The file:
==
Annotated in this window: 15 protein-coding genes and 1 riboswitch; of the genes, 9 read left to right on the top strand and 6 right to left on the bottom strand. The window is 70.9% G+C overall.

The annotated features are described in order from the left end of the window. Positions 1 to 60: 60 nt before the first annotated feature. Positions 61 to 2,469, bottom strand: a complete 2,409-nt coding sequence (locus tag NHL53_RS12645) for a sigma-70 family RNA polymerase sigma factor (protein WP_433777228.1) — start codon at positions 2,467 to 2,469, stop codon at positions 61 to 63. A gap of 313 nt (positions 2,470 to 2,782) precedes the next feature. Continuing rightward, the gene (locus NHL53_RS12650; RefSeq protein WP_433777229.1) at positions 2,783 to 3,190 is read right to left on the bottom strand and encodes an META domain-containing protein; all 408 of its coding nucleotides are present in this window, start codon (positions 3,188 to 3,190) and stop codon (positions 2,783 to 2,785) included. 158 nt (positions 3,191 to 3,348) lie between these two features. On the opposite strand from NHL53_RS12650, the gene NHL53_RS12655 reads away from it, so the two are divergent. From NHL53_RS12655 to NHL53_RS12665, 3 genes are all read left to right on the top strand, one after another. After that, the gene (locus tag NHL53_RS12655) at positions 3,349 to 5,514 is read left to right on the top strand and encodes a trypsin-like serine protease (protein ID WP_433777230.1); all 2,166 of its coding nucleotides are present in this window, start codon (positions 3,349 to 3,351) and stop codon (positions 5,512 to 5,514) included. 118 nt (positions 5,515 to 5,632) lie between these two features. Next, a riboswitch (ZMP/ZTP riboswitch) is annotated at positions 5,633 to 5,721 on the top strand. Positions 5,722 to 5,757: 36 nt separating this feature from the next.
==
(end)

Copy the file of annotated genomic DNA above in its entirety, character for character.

Annotated in this window: 15 protein-coding genes and 1 riboswitch; of the genes, 9 read left to right on the top strand and 6 right to left on the bottom strand. The window is 70.9% G+C overall.

The annotated features are described in order from the left end of the window. Positions 1 to 60: 60 nt before the first annotated feature. Positions 61 to 2,469, bottom strand: a complete 2,409-nt coding sequence (locus tag NHL53_RS12645) for a sigma-70 family RNA polymerase sigma factor (protein WP_433777228.1) — start codon at positions 2,467 to 2,469, stop codon at positions 61 to 63. A gap of 313 nt (positions 2,470 to 2,782) precedes the next feature. Continuing rightward, the gene (locus NHL53_RS12650; RefSeq protein WP_433777229.1) at positions 2,783 to 3,190 is read right to left on the bottom strand and encodes an META domain-containing protein; all 408 of its coding nucleotides are present in this window, start codon (positions 3,188 to 3,190) and stop codon (positions 2,783 to 2,785) included. 158 nt (positions 3,191 to 3,348) lie between these two features. On the opposite strand from NHL53_RS12650, the gene NHL53_RS12655 reads away from it, so the two are divergent. From NHL53_RS12655 to NHL53_RS12665, 3 genes are all read left to right on the top strand, one after another. After that, the gene (locus tag NHL53_RS12655) at positions 3,349 to 5,514 is read left to right on the top strand and encodes a trypsin-like serine protease (protein ID WP_433777230.1); all 2,166 of its coding nucleotides are present in this window, start codon (positions 3,349 to 3,351) and stop codon (positions 5,512 to 5,514) included. 118 nt (positions 5,515 to 5,632) lie between these two features. Next, a riboswitch (ZMP/ZTP riboswitch) is annotated at positions 5,633 to 5,721 on the top strand. Positions 5,722 to 5,757: 36 nt separating this feature from the next.